— U.S. Deputy Secretary of Defense Gordon
on Oct. 17 opted to scale back the capabilities of the Air Force’s Transformational Satellite, or T-Sat, communications system, stripping out the laser-optical intersatellite links and reducing overall system capacity, according to Pentagon sources.
The cheaper, less-capable system is known as the T-Sat Digital Core, one of two options the industry teams competing to build T-Sat were directed to start developing when they were awarded study contract extensions in June. At that time, plans called for launching the first T-Sat satellite in 2016 – now the Air Force is targeting 2019.
of Sunnyvale, Calif., and Boeing Integrated Defense Systems of St. Louis have been working on T-Sat risk reduction contracts since 2004. The contracts have been extended several times, now running through the end of 2008 and worth at least $650 million apiece. The Pentagon currently does not have an expected award date for a T-Sat prime contract, and it is unclear whether the Air Force intends to extend the study contracts further. Congress appropriated $768 million for T-Sat in 2009.
The U.S. Defense Department officially maintains no final decision has been made on the status of the program. “The department is still reviewing the requirements associated with the T-Sat program, but [it] remains committed to fielding a T-Sat solution by [fiscal year]
Pentagon spokesman Chris Isleib said via e-mail.
The prime contract for the more-capable T-Sat system previously envisioned would have been worth around $15 billion. The requirements for the T-Sat Digital Core have not yet been finalized, and as such, the exact specifications of the constellation and its price tag are still in limbo. Sources familiar with the new plan said T-Sat is likely to lose its planned optical communications capability, one of its defining features, along with a portion of its radio frequency antennas and some of the other technologically advanced features.
However, T-Sat’s Internet protocol router, another defining feature intended to facilitate critical communications for mobile forces, will remain. Still to be decided is how many satellites will be built, and whether these satellites would be identical or grow in technical complexity and capability with successive versions, an approach commonly referred to as spiral development.
‘s decision now must be codified in a concepts development document, to be signed by John Young, undersecretary of defense for acquisition, technology and logistics. Air Force Space Command then will work with Pentagon leadership to determine the final requirements, which must be approved by the Pentagon’s Joint Requirements Oversight Council and signed off on by Young.
Since the program will be different from the request for proposals Boeing and Lockheed Martin originally responded to, a new solicitation must be issued before a contract can be awarded.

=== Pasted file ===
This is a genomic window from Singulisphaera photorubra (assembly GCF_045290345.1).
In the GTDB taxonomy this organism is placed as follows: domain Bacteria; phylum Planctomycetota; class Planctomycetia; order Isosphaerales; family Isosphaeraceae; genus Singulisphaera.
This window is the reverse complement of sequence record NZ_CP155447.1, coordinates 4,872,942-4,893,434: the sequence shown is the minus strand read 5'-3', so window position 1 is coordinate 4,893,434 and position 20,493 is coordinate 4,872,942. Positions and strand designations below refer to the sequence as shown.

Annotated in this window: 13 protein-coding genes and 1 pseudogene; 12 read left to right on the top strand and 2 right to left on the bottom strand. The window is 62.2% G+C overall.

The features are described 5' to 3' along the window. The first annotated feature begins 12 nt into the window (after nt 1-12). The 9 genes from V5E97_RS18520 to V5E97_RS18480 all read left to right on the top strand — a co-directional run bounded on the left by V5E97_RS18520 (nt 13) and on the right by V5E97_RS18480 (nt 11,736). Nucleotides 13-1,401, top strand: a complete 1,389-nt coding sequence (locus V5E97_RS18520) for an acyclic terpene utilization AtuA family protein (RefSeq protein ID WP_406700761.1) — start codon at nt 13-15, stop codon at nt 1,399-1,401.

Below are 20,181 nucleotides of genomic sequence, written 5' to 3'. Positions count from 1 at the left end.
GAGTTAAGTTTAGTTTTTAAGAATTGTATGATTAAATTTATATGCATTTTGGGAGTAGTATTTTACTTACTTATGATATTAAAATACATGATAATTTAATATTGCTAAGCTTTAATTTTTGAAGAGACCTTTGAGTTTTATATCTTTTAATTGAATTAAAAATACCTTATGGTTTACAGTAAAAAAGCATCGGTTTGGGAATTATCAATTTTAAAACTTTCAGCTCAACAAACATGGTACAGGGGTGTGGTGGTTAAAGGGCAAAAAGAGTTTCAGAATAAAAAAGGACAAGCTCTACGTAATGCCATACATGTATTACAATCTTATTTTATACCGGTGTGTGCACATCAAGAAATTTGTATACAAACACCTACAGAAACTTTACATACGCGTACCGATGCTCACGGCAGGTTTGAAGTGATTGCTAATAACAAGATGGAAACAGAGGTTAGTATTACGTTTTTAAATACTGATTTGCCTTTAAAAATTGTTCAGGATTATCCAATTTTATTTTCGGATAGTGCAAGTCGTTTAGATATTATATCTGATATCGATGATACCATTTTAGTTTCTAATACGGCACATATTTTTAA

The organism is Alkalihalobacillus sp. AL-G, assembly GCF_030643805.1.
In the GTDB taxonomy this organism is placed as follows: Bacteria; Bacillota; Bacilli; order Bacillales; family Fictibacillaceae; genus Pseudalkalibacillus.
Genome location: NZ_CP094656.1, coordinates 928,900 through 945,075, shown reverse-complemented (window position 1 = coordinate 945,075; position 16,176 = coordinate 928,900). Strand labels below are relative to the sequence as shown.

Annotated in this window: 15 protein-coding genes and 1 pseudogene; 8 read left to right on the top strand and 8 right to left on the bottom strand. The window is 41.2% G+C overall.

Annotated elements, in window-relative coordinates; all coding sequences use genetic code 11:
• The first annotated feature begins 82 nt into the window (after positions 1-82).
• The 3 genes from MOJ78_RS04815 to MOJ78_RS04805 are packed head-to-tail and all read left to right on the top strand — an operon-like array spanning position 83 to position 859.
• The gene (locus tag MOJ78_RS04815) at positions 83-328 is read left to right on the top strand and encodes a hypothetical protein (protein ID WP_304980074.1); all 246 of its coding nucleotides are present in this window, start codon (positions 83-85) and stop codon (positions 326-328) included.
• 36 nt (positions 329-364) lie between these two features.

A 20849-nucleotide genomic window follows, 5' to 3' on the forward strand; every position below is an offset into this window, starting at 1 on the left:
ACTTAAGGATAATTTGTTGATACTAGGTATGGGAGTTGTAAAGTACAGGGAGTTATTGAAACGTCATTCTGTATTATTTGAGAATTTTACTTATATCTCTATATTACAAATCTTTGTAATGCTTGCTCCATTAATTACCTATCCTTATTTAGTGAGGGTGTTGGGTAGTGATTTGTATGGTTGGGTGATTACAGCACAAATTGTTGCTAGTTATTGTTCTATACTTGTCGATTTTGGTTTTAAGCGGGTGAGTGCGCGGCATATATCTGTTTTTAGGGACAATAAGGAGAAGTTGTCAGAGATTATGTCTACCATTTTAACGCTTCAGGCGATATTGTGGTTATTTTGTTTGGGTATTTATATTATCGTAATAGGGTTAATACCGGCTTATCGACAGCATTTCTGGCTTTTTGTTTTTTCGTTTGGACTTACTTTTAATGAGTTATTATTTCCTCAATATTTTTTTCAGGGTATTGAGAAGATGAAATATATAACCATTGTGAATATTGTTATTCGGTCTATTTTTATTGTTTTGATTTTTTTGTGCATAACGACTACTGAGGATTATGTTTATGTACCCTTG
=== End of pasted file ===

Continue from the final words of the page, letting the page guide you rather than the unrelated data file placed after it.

Analysts and members of Congress had been warning that the original T-Sat program could not stay on schedule with the current funding profile. When the Air Force submitted its 2009 budget request in January, it anticipated spending $6.6 billion on the program from 2009 through 2013, compared to the $10.7 billion the service anticipated in the previous budget request.
In a March hearing, Sen. Bill Nelson (D-Fla.) warned that the 2009 budget request “completely undermines the program” and would delay the launch of the first satellite until late 2018. Rep. Terry Everett (R-Ala.), in a hearing around the same time, questioned the Pentagon’s commitment to secured communications.
But Congress may have had a hand in slowing down the T-Sat. The Air Force had hoped to build just three of the prior-generation Advanced Extremely High Frequency (AEHF) secure communications satellites before moving on to T-Sat, but lawmakers passed legislation in 2007 requiring the Air Force to buy at least one additional AEHF spacecraft.
Loren Thompson, chief operating officer of the Lexington Institute in
, and a T-Sat advocate, said the latest developments in the T-Sat saga might not be the last. He predicts the system eventually will go away entirely, leaving the Air Force to buy more Wideband Global Satcom or AEHF satellites. To date, two Boeing-built Wideband Global satellites have been launched; the first Lockheed Martin-built AEHF is slated to launch in 2009.
“Air Force programmers have been trying to turn T-Sat into a bill payer [for other programs] for years now,” Thompson said. “The dream of each warfighter having a direct link to the global information grid is slipping away. No matter what anyone in the Pentagon tells you, the decision is going to result in soldiers dying. If you can’t get a timely communications connection and you’re under fire, the risks of dying go up astronomically.”
Neither Boeing nor Lockheed Martin have been notified officially of any deviation in the Air Force’s T-Sat plan.
“Boeing hasn’t been officially notified of any changes to the T-Sat program, either for the current Risk Reduction and System Definition contract, or for the ongoing competition for the Space Segment Development and Production contract,” Boeing spokesman Eric Warren said in an e-mail. “We will continue to work with our Air Force customer as the acquisition proceeds, and we look forward to an award decision.”
Lockheed Martin spokesman Steve Tatum said via e-mail that his company also has not been notified of any change in Air Force plans. “Our team has worked diligently with our customer on system definition and to successfully demonstrate the key technologies integral to T-Sat,” he said. “We are prepared to begin full scale development of this important capability to our armed forces.”